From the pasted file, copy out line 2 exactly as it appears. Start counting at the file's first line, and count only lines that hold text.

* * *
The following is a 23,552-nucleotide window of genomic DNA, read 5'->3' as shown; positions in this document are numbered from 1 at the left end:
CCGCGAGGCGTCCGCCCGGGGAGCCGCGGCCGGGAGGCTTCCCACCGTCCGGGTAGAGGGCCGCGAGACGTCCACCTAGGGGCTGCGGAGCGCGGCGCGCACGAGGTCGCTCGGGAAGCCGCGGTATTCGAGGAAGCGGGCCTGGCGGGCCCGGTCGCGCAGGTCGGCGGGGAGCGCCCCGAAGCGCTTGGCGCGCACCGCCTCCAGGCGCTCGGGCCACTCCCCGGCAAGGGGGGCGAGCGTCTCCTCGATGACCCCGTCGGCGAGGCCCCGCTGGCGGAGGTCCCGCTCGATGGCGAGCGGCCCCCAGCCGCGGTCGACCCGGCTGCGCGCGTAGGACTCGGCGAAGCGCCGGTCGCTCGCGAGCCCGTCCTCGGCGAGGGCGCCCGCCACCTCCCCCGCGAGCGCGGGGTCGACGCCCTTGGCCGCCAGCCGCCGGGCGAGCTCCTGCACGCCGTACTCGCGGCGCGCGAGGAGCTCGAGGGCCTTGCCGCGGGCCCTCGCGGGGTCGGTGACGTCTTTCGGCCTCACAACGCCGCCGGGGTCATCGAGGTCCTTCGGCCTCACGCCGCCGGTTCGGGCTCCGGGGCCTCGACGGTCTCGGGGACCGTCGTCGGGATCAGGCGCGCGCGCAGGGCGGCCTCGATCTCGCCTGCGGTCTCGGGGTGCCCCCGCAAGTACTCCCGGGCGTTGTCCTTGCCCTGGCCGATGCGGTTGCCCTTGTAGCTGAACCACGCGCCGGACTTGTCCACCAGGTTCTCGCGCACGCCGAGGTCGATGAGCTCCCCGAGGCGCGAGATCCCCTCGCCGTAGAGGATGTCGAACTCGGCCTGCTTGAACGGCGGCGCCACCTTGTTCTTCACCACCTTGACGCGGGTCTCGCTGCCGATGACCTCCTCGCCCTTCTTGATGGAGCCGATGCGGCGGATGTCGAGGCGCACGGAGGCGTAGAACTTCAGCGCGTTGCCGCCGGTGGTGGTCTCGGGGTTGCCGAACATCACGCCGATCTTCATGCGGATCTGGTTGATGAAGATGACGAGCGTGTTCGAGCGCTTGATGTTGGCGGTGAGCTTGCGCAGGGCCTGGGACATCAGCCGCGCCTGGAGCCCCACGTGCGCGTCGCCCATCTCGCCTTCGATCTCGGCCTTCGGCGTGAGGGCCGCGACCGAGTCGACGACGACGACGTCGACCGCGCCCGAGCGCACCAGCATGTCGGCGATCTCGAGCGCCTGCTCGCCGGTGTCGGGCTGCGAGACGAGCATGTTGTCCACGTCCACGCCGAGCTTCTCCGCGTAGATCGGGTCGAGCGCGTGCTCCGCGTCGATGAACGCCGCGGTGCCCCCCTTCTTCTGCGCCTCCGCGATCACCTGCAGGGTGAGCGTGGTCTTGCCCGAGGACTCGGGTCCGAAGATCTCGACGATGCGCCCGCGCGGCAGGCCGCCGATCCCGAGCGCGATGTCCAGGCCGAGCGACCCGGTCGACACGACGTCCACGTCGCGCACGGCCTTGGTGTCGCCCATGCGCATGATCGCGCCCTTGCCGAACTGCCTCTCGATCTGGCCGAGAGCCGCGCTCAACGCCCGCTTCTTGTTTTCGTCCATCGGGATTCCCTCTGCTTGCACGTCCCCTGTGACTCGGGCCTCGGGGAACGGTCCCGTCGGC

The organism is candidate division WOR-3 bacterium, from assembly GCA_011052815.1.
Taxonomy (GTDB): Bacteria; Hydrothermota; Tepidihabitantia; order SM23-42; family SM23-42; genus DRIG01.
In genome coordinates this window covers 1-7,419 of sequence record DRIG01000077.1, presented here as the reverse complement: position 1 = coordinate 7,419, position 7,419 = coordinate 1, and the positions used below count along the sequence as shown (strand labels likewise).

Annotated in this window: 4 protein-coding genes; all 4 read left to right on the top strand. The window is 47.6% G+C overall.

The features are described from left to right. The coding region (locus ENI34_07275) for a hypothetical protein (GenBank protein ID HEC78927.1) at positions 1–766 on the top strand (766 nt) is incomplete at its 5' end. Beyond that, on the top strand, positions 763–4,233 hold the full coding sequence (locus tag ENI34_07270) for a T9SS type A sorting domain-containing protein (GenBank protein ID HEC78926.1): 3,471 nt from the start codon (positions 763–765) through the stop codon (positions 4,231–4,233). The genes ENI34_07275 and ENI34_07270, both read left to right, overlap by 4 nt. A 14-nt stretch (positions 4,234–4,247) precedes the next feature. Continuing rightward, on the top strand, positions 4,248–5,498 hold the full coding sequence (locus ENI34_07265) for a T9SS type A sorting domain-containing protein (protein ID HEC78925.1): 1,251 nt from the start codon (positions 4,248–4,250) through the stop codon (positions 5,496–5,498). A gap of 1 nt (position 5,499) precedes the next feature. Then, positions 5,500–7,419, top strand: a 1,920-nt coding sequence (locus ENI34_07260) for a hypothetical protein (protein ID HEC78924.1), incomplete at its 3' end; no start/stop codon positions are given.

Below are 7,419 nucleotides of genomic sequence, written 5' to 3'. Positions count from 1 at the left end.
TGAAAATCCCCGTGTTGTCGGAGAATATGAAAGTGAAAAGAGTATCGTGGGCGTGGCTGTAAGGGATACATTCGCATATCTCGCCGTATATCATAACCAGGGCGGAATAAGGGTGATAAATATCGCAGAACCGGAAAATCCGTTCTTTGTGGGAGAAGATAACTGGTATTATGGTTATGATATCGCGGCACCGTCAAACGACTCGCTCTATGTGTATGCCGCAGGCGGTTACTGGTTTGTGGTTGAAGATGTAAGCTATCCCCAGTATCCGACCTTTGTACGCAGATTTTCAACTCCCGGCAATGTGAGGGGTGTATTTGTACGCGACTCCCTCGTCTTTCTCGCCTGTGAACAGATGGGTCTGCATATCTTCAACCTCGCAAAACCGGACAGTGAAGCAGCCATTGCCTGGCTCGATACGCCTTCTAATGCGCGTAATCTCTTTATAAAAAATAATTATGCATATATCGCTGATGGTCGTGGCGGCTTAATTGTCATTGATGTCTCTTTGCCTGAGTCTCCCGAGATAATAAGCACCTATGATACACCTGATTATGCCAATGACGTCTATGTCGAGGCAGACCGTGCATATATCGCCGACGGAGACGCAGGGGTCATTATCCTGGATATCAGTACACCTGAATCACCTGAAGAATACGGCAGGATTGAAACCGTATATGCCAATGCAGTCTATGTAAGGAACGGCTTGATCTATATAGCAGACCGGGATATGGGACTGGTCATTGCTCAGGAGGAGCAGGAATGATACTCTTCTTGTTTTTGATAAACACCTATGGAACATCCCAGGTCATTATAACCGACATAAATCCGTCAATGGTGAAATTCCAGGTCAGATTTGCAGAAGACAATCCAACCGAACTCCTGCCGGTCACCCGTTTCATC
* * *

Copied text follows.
CCGCGAGGCGTCCGCCCGGGGAGCCGCGGCCGGGAGGCTTCCCACCGTCCGGGTAGAGGGCCGCGAGACGTCCACCTAGGGGCTGCGGAGCGCGGCGCGCACGAGGTCGCTCGGGAAGCCGCGGTATTCGAGGAAGCGGGCCTGGCGGGCCCGGTCGCGCAGGTCGGCGGGGAGCGCCCCGAAGCGCTTGGCGCGCACCGCCTCCAGGCGCTCGGGCCACTCCCCGGCAAGGGGGGCGAGCGTCTCCTCGATGACCCCGTCGGCGAGGCCCCGCTGGCGGAGGTCCCGCTCGATGGCGAGCGGCCCCCAGCCGCGGTCGACCCGGCTGCGCGCGTAGGACTCGGCGAAGCGCCGGTCGCTCGCGAGCCCGTCCTCGGCGAGGGCGCCCGCCACCTCCCCCGCGAGCGCGGGGTCGACGCCCTTGGCCGCCAGCCGCCGGGCGAGCTCCTGCACGCCGTACTCGCGGCGCGCGAGGAGCTCGAGGGCCTTGCCGCGGGCCCTCGCGGGGTCGGTGACGTCTTTCGGCCTCACAACGCCGCCGGGGTCATCGAGGTCCTTCGGCCTCACGCCGCCGGTTCGGGCTCCGGGGCCTCGACGGTCTCGGGGACCGTCGTCGGGATCAGGCGCGCGCGCAGGGCGGCCTCGATCTCGCCTGCGGTCTCGGGGTGCCCCCGCAAGTACTCCCGGGCGTTGTCCTTGCCCTGGCCGATGCGGTTGCCCTTGTAGCTGAACCACGCGCCGGACTTGTCCACCAGGTTCTCGCGCACGCCGAGGTCGATGAGCTCCCCGAGGCGCGAGATCCCCTCGCCGTAGAGGATGTCGAACTCGGCCTGCTTGAACGGCGGCGCCACCTTGTTCTTCACCACCTTGACGCGGGTCTCGCTGCCGATGACCTCCTCGCCCTTCTTGATGGAGCCGATGCGGCGGATGTCGAGGCGCACGGAGGCGTAGAACTTCAGCGCGTTGCCGCCGGTGGTGGTCTCGGGGTTGCCGAACATCACGCCGATCTTCATGCGGATCTGGTTGATGAAGATGACGAGCGTGTTCGAGCGCTTGATGTTGGCGGTGAGCTTGCGCAGGGCCTGGGACATCAGCCGCGCCTGGAGCCCCACGTGCGCGTCGCCCATCTCGCCTTCGATCTCGGCCTTCGGCGTGAGGGCCGCGACCGAGTCGACGACGACGACGTCGACCGCGCCCGAGCGCACCAGCATGTCGGCGATCTCGAGCGCCTGCTCGCCGGTGTCGGGCTGCGAGACGAGCATGTTGTCCACGTCCACGCCGAGCTTCTCCGCGTAGATCGGGTCGAGCGCGTGCTCCGCGTCGATGAACGCCGCGGTGCCCCCCTTCTTCTGCGCCTCCGCGATCACCTGCAGGGTGAGCGTGGTCTTGCCCGAGGACTCGGGTCCGAAGATCTCGACGATGCGCCCGCGCGGCAGGCCGCCGATCCCGAGCGCGATGTCCAGGCCGAGCGACCCGGTCGACACGACGTCCACGTCGCGCACGGCCTTGGTGTCGCCCATGCGCATGATCGCGCCCTTGCCGAACTGCCTCTCGATCTGGCCGAGAGCCGCGCTCAACGCCCGCTTCTTGTTTTCGTCCATCGGGATTCCCTCTGCTTGCACGTCCCCTGTGACTCGGGCCTCGGGGAACGGTCCCGTCGGC